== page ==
One example of this is Ethan Couch, a wealthy 16-year-old from Texas, who killed four people in a drunk driving accident in 2013 and yet was sentenced to a mere 10 years of probation because his expensive defense attorneys argued that due to his wealth, he could not understand the consequences of his actions. Another example is 16-year-old Orachorn Thephasadin Na Ayudhya, who, in 2010, killed nine people in another accident, this time one that involved her texting and driving without a license. She was sentenced to a mere 138 hours of community service because of the defense lawyers her powerful and wealthy family were able to hire. Systems such as cash bail, as well as these examples of wealthy people using their resources to avoid punishment for heinous crimes, demonstrate the ways in which modern societies do not have systems of punishment that protect all people equally.

However, another factor that tends to undermine conventional assumptions has not to do with the punishments that are imposed after offenders are brought into criminal justice systems, but instead arises earlier in the sequence of events, with different approaches to law enforcement. The recent Black Lives Matter demonstrations, which have protested police brutality against people of colour, reveal the extent to which it is commonplace in many modern societies for laws to be enforced unequally and disproportionately, along racial, ethnic, and class-based lines.

Law enforcement officials too often act in ways that betray bias and prejudice, and indeed, some of the tactics used by law enforcement agencies around the world are punishments in themselves. In the United States, police officers routinely make headlines for excessive uses of force that result in serious injury—and even death—on individuals who have not been convicted of crimes and are typically ethnic and racial minorities. For example, Elijah McClain—a 23-year-old Black man—died in August of 2019 after police in Colorado put him in a chokehold (a practice now banned in many police departments). In a similar case in July of 2014, Eric Garner, also Black, was killed by New York City police officers when they suffocated him, again in a chokehold. Another Black man, George Floyd, was killed in May of 2020 by police in Minnesota when an officer placed his knee on the back of Floyd’s neck and held it there for nearly nine minutes. These incidents (which are only a few examples of many) demonstrate the ways in which policing can itself become a form of punishment—one that has no regard for legal proceedings or due process and that disproportionately affects racial and ethnic minorities.

At the same time, another assumption to which the various theories of punishment subscribe is that the negative effects of criminal penalties can be confined to the offenders towards whom they are aimed and also that they are limited to the time in which the punishment itself occurs. It is assumed that when people are punished, only those who are meant to be punished are harmed. And likewise that the punishments last only as long as they are meant to, and that when the period of punishment is over, everything goes back to the way it was before the penalty occurred.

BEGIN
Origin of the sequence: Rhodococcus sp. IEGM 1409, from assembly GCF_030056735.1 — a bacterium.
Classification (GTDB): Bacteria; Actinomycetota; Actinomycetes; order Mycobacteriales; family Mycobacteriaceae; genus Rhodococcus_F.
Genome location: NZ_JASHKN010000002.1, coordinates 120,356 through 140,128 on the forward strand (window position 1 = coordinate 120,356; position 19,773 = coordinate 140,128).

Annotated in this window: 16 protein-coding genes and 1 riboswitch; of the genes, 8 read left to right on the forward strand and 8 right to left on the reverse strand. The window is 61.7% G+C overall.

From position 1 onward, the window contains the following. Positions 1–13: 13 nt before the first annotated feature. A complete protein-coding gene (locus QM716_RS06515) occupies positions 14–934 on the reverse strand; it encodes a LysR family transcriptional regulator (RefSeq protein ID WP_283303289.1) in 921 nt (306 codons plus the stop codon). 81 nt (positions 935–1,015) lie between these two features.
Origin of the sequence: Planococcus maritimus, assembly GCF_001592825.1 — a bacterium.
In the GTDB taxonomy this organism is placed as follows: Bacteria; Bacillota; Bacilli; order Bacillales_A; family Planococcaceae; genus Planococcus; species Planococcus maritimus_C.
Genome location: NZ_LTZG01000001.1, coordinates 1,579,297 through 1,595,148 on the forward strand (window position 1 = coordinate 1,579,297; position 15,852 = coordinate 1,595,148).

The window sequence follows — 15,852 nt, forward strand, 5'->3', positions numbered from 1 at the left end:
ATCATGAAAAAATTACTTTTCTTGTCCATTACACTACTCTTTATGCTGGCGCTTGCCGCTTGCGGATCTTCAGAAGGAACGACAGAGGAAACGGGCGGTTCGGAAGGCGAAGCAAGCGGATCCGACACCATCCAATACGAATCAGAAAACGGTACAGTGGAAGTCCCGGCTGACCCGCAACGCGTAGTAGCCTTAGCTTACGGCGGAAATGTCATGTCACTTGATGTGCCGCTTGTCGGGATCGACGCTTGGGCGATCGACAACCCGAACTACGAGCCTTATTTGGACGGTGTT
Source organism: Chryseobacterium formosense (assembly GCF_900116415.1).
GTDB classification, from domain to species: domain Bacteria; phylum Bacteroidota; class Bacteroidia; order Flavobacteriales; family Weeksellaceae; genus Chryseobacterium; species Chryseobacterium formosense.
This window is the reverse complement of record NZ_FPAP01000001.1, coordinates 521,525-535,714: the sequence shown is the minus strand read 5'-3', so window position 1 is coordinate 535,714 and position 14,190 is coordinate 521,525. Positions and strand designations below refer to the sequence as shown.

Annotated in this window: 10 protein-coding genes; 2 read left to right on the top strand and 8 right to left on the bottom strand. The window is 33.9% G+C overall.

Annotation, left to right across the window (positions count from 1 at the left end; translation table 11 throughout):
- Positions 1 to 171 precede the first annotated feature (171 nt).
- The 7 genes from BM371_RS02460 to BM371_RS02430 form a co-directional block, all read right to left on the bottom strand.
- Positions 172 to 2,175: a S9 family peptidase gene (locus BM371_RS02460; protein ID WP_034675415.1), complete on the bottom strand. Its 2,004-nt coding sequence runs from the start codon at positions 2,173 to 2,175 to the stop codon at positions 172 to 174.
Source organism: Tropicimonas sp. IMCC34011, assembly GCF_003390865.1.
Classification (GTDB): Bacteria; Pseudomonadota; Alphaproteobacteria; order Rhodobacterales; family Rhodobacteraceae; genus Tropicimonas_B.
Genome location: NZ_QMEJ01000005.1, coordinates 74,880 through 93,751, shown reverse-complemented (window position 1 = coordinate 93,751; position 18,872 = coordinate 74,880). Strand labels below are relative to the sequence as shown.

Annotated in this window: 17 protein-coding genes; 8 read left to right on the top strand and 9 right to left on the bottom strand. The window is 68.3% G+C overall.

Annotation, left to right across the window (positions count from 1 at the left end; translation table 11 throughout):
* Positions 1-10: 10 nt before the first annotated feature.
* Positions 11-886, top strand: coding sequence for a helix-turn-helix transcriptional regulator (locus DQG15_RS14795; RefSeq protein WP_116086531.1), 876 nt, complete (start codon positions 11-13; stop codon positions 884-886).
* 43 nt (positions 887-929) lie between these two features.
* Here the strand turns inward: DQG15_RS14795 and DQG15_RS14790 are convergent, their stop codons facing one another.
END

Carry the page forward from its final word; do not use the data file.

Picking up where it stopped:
In reality, though, punishments are neither confined to the people on whom they are inflicted nor the time periods in which they are carried out. Punishments in modern societies—and even the smallest ones at that—can have lasting negative effects and can affect more than just the offender toward whom they are targeted. As the legal philosopher Zachary Hoskins puts it, in an article entitled ‘Ex-offender Restrictions’ for the Journal of Apllied Philosophy: “Individuals convicted of crimes are often subject to numerous restrictions—on housing, employment, the vote, public assistance, and other goods—well after they have completed their sentences, and in some cases permanently.” 
Numerous policies exist in parts of North America and Europe that restrict former offenders’ abilities to find jobs, borrow money from banks (even for student loans), and hold public office. In forty-eight U.S. States, convicted felons lose the right to vote while incarcerated, and many companies around the world have adopted policies that prevent the hiring of criminal offenders, even if they have fully served their sentences. Furthermore, these policies, as well as the social stigma associated with criminal punishment, generally cause harm to the families and communities of ex-offenders by limiting individuals’ economic opportunities. Overall, punishments can follow people their whole lives, even after they have ‘paid their debts to society’.

It is clear to see that philosophers’ assumptions about punishment do not play out in reality, and that laws—and the punitive measures taken against those who break them—do not protect all people in a society equally. Because of this, it may be worth thinking about the kinds of reformative policies that would be required (and the barriers that would have to be overcome) to create a society that satisfies that philosophers’ assumptions. It would be in this kind of society that there could presumably be systems of punishment that are indeed just.

The first of these reforms has to do with the policies surrounding economic inequality and individuals’ access to resources and opportunity. After all, much of what causes punishment to be morally unjustifiable is the extent to which people are unequally protected by the law due to socioeconomic disparities. It seems that for punishment to truly be morally justified, societies would have to be designed in such a way that the people living in them would have equal access to resources and opportunities, as this would be perhaps the best way to ensure that crime and punishment would not be influenced by the resources to which a defendant has access.